“One is the sheer breadth of knowledge,” he said. “AI systems are good enough today where they can answer thousands of questions. Humans can’t keep that much in their heads without going to manuals and looking things up. In an age where many consumers, especially millennials, demand instantaneous response, that’s where AI can shine.”
The other is the chance to answer questions a consumer would never think of asking a banker, Gorelov said.
Some customers have asked Kai, “I have too much debt, what do I do?” Others have asked about a gambling problem. Kai has been taught to answer such “social responsibility” questions.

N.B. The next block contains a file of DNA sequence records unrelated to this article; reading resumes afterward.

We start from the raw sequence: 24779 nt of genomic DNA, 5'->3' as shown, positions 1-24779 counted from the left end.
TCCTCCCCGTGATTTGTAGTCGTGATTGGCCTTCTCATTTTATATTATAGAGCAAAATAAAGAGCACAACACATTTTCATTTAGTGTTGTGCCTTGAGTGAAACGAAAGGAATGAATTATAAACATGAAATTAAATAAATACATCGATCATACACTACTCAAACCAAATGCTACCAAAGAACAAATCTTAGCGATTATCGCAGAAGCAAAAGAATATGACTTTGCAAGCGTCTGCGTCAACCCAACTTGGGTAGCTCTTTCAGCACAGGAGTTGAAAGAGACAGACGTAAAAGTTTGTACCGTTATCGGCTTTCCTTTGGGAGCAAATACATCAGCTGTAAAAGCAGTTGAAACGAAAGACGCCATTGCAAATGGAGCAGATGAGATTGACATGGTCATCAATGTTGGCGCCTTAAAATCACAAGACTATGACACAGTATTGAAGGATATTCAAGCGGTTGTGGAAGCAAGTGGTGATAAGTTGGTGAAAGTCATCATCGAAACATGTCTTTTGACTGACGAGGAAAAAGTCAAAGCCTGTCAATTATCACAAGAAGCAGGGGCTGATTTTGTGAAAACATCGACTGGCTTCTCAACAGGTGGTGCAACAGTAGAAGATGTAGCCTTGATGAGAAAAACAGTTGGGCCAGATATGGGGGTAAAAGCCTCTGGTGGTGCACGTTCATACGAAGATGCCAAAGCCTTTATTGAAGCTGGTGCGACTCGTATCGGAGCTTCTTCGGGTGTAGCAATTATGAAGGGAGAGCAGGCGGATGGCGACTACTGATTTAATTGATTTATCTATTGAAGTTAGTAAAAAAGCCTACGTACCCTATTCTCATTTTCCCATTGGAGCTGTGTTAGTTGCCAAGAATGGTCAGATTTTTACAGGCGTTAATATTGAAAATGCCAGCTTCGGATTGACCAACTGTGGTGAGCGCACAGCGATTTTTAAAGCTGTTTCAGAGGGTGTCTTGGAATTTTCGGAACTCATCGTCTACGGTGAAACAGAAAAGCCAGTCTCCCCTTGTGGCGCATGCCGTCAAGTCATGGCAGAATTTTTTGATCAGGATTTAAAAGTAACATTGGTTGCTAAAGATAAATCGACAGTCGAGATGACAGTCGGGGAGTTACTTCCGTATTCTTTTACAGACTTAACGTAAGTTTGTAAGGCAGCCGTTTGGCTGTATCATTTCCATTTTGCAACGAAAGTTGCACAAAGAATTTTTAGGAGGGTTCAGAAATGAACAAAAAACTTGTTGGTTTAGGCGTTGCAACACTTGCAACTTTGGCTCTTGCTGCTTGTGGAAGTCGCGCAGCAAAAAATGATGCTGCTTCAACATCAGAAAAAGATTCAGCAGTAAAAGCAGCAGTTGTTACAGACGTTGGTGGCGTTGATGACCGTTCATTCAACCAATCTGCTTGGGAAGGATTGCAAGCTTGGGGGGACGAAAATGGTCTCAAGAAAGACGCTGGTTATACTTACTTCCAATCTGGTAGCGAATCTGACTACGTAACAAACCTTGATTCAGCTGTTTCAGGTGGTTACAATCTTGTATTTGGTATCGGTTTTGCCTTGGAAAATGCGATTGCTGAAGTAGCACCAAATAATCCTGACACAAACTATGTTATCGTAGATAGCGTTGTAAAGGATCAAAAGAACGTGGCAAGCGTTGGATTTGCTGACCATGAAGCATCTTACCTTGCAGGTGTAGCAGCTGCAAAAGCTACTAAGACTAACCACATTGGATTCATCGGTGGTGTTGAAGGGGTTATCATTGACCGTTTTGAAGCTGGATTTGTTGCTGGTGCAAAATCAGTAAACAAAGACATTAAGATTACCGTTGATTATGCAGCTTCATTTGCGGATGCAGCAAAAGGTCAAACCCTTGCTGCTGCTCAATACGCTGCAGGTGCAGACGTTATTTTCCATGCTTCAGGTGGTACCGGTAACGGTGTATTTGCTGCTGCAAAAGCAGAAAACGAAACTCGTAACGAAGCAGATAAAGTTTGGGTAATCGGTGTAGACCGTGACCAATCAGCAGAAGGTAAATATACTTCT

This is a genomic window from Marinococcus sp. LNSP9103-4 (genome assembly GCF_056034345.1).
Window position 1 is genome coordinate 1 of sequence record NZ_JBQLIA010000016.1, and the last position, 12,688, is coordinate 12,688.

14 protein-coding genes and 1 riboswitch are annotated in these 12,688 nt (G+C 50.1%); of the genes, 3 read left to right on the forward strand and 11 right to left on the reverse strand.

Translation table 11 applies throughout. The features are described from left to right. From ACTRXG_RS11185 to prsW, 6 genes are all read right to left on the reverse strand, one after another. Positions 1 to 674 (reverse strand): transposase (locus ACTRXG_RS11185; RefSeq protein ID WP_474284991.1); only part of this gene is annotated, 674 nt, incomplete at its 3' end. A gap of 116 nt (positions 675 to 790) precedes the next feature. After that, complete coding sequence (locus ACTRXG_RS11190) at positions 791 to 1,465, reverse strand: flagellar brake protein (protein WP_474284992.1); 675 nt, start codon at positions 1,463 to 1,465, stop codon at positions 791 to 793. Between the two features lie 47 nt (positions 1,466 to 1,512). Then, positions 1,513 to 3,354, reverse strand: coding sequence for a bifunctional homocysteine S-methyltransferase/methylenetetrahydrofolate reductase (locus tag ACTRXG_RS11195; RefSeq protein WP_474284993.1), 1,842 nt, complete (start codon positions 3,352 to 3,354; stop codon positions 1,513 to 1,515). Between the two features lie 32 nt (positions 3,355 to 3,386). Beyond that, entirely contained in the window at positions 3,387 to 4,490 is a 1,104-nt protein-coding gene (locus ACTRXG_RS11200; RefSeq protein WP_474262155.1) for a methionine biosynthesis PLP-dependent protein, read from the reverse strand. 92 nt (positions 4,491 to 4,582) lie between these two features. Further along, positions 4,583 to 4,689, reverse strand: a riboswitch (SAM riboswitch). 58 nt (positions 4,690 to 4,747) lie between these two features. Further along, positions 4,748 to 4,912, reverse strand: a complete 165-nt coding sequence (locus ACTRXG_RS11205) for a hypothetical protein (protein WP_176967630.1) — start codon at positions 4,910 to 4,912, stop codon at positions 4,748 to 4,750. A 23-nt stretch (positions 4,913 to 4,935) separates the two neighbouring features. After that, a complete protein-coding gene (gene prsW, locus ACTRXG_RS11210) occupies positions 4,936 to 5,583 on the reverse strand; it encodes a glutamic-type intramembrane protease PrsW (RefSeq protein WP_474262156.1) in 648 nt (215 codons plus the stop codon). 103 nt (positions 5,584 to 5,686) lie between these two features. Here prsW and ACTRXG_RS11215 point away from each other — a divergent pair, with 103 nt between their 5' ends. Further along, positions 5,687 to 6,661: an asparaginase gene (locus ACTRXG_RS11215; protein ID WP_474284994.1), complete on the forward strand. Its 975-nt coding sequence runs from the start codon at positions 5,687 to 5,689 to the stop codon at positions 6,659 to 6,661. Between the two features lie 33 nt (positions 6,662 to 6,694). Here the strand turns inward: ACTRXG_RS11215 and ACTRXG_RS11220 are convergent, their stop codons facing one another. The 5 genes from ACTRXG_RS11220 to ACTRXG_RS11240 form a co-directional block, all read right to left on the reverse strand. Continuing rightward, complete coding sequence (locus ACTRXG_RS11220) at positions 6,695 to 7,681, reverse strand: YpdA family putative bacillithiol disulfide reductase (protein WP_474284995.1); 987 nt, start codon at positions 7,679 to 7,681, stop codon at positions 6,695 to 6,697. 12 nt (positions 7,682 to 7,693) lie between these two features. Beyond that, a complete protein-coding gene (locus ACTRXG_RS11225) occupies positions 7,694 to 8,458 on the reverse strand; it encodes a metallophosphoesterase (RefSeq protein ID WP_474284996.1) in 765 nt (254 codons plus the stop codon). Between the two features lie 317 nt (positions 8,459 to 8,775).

TD will promote its chatbot under an overall “Bank Human” theme. According to the bank, this is not a contradiction.
“ ’Bank Human’ is about being customer-centric,” said Rizwan Khalfan, executive vice president and chief digital and payments officer at the bank. “Rather than trying to figure out what customers want, we can give them a plethora of experiences and use the data behind that to determine” the best way to interact with them. For some customers, such as the highly engaged mobile customer (the bank has 6.4 million of these), the ability to have a two-way conversation in the moment is critical, he said.
Kai draws a strong distinction between bot answers and human answers, so people understand when they’re talking to a person and when they’re talking to a machine. Other virtual assistants can do this, too.